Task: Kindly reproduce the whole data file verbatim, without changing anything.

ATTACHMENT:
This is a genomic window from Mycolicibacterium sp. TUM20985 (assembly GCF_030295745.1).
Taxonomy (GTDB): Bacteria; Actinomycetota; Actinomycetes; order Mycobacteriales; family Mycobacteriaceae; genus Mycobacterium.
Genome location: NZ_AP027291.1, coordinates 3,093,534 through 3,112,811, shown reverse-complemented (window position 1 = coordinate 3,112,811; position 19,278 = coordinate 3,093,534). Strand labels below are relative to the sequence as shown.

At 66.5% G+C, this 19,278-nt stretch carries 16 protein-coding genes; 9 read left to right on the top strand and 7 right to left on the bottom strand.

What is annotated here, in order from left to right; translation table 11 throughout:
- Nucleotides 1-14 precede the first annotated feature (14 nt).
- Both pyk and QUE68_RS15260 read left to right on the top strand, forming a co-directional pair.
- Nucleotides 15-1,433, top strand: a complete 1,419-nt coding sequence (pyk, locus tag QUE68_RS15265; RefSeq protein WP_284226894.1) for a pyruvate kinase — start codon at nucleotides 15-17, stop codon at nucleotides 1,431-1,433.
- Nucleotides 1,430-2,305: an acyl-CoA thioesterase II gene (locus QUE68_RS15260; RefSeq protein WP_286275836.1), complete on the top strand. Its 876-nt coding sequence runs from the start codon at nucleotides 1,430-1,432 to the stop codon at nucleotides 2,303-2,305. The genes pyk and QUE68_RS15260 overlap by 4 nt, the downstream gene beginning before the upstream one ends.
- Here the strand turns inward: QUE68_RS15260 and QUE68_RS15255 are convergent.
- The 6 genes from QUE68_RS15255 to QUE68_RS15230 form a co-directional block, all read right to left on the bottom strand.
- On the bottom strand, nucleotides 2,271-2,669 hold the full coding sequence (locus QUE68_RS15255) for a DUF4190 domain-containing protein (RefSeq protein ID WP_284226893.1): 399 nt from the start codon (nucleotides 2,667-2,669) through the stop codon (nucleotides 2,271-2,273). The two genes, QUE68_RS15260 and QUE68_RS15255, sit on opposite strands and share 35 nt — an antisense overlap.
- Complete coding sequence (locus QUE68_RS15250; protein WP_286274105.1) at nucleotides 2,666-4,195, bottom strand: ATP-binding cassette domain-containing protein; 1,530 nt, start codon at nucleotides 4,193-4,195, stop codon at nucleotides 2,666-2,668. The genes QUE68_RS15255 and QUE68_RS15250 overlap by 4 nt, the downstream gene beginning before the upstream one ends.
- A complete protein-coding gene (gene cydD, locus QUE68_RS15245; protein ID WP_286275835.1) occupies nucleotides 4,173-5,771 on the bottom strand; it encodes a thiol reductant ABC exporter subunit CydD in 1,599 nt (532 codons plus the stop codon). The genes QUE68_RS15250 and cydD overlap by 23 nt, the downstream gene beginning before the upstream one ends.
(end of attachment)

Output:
This is a genomic window from Mycolicibacterium sp. TUM20985 (assembly GCF_030295745.1).
Taxonomy (GTDB): Bacteria; Actinomycetota; Actinomycetes; order Mycobacteriales; family Mycobacteriaceae; genus Mycobacterium.
Genome location: NZ_AP027291.1, coordinates 3,093,534 through 3,112,811, shown reverse-complemented (window position 1 = coordinate 3,112,811; position 19,278 = coordinate 3,093,534). Strand labels below are relative to the sequence as shown.

At 66.5% G+C, this 19,278-nt stretch carries 16 protein-coding genes; 9 read left to right on the top strand and 7 right to left on the bottom strand.

What is annotated here, in order from left to right; translation table 11 throughout:
- Nucleotides 1-14 precede the first annotated feature (14 nt).
- Both pyk and QUE68_RS15260 read left to right on the top strand, forming a co-directional pair.
- Nucleotides 15-1,433, top strand: a complete 1,419-nt coding sequence (pyk, locus tag QUE68_RS15265; RefSeq protein WP_284226894.1) for a pyruvate kinase — start codon at nucleotides 15-17, stop codon at nucleotides 1,431-1,433.
- Nucleotides 1,430-2,305: an acyl-CoA thioesterase II gene (locus QUE68_RS15260; RefSeq protein WP_286275836.1), complete on the top strand. Its 876-nt coding sequence runs from the start codon at nucleotides 1,430-1,432 to the stop codon at nucleotides 2,303-2,305. The genes pyk and QUE68_RS15260 overlap by 4 nt, the downstream gene beginning before the upstream one ends.
- Here the strand turns inward: QUE68_RS15260 and QUE68_RS15255 are convergent.
- The 6 genes from QUE68_RS15255 to QUE68_RS15230 form a co-directional block, all read right to left on the bottom strand.
- On the bottom strand, nucleotides 2,271-2,669 hold the full coding sequence (locus QUE68_RS15255) for a DUF4190 domain-containing protein (RefSeq protein ID WP_284226893.1): 399 nt from the start codon (nucleotides 2,667-2,669) through the stop codon (nucleotides 2,271-2,273). The two genes, QUE68_RS15260 and QUE68_RS15255, sit on opposite strands and share 35 nt — an antisense overlap.
- Complete coding sequence (locus QUE68_RS15250; protein WP_286274105.1) at nucleotides 2,666-4,195, bottom strand: ATP-binding cassette domain-containing protein; 1,530 nt, start codon at nucleotides 4,193-4,195, stop codon at nucleotides 2,666-2,668. The genes QUE68_RS15255 and QUE68_RS15250 overlap by 4 nt, the downstream gene beginning before the upstream one ends.
- A complete protein-coding gene (gene cydD, locus QUE68_RS15245; protein ID WP_286275835.1) occupies nucleotides 4,173-5,771 on the bottom strand; it encodes a thiol reductant ABC exporter subunit CydD in 1,599 nt (532 codons plus the stop codon). The genes QUE68_RS15250 and cydD overlap by 23 nt, the downstream gene beginning before the upstream one ends.